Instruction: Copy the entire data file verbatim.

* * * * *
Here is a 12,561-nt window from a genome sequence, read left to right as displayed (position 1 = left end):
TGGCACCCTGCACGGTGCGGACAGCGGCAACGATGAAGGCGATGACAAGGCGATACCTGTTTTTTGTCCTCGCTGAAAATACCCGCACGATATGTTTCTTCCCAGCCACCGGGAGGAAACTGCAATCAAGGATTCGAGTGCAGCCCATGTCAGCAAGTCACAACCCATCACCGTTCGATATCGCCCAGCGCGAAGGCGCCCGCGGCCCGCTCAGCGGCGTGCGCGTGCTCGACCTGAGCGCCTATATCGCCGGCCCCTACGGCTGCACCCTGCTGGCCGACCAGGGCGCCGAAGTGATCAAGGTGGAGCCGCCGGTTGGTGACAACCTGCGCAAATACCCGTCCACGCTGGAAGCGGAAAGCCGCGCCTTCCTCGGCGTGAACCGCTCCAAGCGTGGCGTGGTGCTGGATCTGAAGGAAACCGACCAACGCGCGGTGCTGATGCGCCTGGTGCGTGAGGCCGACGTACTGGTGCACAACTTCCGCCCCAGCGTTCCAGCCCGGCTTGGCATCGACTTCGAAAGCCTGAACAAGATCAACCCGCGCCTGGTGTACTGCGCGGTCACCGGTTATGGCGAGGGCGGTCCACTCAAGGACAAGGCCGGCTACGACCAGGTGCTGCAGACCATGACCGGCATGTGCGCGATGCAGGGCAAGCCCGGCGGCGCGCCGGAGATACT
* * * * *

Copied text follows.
Here is a 12,561-nt window from a genome sequence, read left to right as displayed (position 1 = left end):
TGGCACCCTGCACGGTGCGGACAGCGGCAACGATGAAGGCGATGACAAGGCGATACCTGTTTTTTGTCCTCGCTGAAAATACCCGCACGATATGTTTCTTCCCAGCCACCGGGAGGAAACTGCAATCAAGGATTCGAGTGCAGCCCATGTCAGCAAGTCACAACCCATCACCGTTCGATATCGCCCAGCGCGAAGGCGCCCGCGGCCCGCTCAGCGGCGTGCGCGTGCTCGACCTGAGCGCCTATATCGCCGGCCCCTACGGCTGCACCCTGCTGGCCGACCAGGGCGCCGAAGTGATCAAGGTGGAGCCGCCGGTTGGTGACAACCTGCGCAAATACCCGTCCACGCTGGAAGCGGAAAGCCGCGCCTTCCTCGGCGTGAACCGCTCCAAGCGTGGCGTGGTGCTGGATCTGAAGGAAACCGACCAACGCGCGGTGCTGATGCGCCTGGTGCGTGAGGCCGACGTACTGGTGCACAACTTCCGCCCCAGCGTTCCAGCCCGGCTTGGCATCGACTTCGAAAGCCTGAACAAGATCAACCCGCGCCTGGTGTACTGCGCGGTCACCGGTTATGGCGAGGGCGGTCCACTCAAGGACAAGGCCGGCTACGACCAGGTGCTGCAGACCATGACCGGCATGTGCGCGATGCAGGGCAAGCCCGGCGGCGCGCCGGAGATACT